This approach to SDLC typically uses a methodology that will take the software development through multiple phases, such as planning, requirements, design, building, testing, deploying, and maintaining. The phases may be organized in a waterfall model, in a spiral model, or a combination of the two. Additionally, project teams may incorporate rapid application development or agile methods, such as SCRUM. There are a number of publicly available standards that can be applied to the SDLC, such as ISO 12207 (the international standard describing the method of selecting, implementing, and monitoring the life cycle for software), as well as process improvement guidance, such as the Capability Maturity Model Integration for Development (CMMI-DEV) or ISO 15504 (Information Technology Process Assessment).

It is important to note that the software development life cycle is really only concerned with software functionality. The framework provides guidance for developing this functionality, regardless of underlying systems, such as servers or the network that the software will need to be functional. While the SDLC in this form might (and should) be describing the requirements for such systems, the provisioning of such systems is typically not a part of this form of the SDLC. This does not necessarily mean that these requirements are not addressed at all, but typically the project team deals with them in a very separate way. This can potentially lead to miscommunication and a lack of coordination between different groups, and eventually to poorly delivered results. Another pitfall in such an approach is that the infrastructure side is done in an entirely ad hoc way, which can lead to struggles for the project team to be forced to fix things up in production, or severely under-performing services, because the infrastructure cannot support what is truly needed.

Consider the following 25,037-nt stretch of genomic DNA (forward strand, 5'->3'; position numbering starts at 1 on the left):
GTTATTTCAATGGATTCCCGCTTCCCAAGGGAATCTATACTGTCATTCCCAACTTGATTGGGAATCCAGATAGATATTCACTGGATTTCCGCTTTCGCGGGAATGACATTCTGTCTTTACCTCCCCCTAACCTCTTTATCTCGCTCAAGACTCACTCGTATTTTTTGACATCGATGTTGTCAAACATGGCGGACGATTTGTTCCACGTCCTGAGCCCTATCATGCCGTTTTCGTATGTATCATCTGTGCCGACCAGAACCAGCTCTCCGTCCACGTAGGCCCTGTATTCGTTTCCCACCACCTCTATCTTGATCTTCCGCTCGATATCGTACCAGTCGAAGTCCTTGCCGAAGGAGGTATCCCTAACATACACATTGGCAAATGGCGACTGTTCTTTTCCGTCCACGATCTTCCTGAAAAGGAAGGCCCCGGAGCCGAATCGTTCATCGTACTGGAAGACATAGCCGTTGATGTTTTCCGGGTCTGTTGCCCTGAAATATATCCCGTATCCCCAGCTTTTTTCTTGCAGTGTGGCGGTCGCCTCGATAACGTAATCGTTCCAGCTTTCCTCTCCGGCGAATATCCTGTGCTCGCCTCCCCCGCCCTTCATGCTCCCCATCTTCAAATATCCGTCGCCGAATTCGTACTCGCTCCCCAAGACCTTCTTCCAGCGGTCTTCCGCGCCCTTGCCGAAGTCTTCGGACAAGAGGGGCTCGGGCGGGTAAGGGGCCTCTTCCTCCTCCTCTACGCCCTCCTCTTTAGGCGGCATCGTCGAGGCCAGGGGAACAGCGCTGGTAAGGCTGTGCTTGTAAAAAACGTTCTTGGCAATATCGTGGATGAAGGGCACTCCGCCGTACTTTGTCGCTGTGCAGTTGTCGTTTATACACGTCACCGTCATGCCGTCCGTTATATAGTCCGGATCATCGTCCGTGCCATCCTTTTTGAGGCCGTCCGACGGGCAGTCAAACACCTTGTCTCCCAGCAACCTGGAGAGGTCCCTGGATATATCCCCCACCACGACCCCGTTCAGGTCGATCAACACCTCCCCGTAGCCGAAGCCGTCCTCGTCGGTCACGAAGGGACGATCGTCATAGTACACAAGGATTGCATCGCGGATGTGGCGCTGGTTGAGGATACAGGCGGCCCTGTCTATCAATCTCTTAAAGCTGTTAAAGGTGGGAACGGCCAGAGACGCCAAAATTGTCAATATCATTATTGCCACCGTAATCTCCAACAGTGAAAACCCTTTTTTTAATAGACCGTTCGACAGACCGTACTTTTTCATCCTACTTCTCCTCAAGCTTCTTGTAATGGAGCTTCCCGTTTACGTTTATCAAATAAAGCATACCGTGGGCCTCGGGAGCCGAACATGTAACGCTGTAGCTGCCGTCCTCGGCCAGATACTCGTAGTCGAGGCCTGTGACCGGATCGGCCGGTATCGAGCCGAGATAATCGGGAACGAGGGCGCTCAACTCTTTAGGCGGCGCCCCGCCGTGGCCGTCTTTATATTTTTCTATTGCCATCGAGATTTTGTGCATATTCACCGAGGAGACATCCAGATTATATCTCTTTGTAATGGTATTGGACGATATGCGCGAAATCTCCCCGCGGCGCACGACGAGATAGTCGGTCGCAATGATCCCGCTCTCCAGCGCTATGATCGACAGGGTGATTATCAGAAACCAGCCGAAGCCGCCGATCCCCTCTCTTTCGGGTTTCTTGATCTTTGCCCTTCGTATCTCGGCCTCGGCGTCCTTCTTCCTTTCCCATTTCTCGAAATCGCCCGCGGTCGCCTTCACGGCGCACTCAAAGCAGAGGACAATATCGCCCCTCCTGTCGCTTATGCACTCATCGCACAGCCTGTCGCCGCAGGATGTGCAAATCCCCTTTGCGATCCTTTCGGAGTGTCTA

Solution Development Life Cycle
In a solution development life cycle (sometimes also known as systems development life cycle), the scope of the methodology is expanded from a narrow focus on software functionality to include the underlying systems, such as hardware and infrastructure.  The SDLC in this form is seen as a process to develop an information system, aiming to produce a high quality system that meets or exceeds customer expectations, reaches completion within time and cost estimates, and is inexpensive to maintain and cost-effective to enhance.

The solution development life cycle approach will be similar to the software development life cycle, in that phases for requirements, design, development, building, testing, deploying, and maintaining will be defined by the project team, and in that guidance from project management methodologies or process improvement methodologies can also be incorporated. However, the focus here is still on providing software functionality to users and customers at a given point in time, and not business value in the form of delivering ongoing services.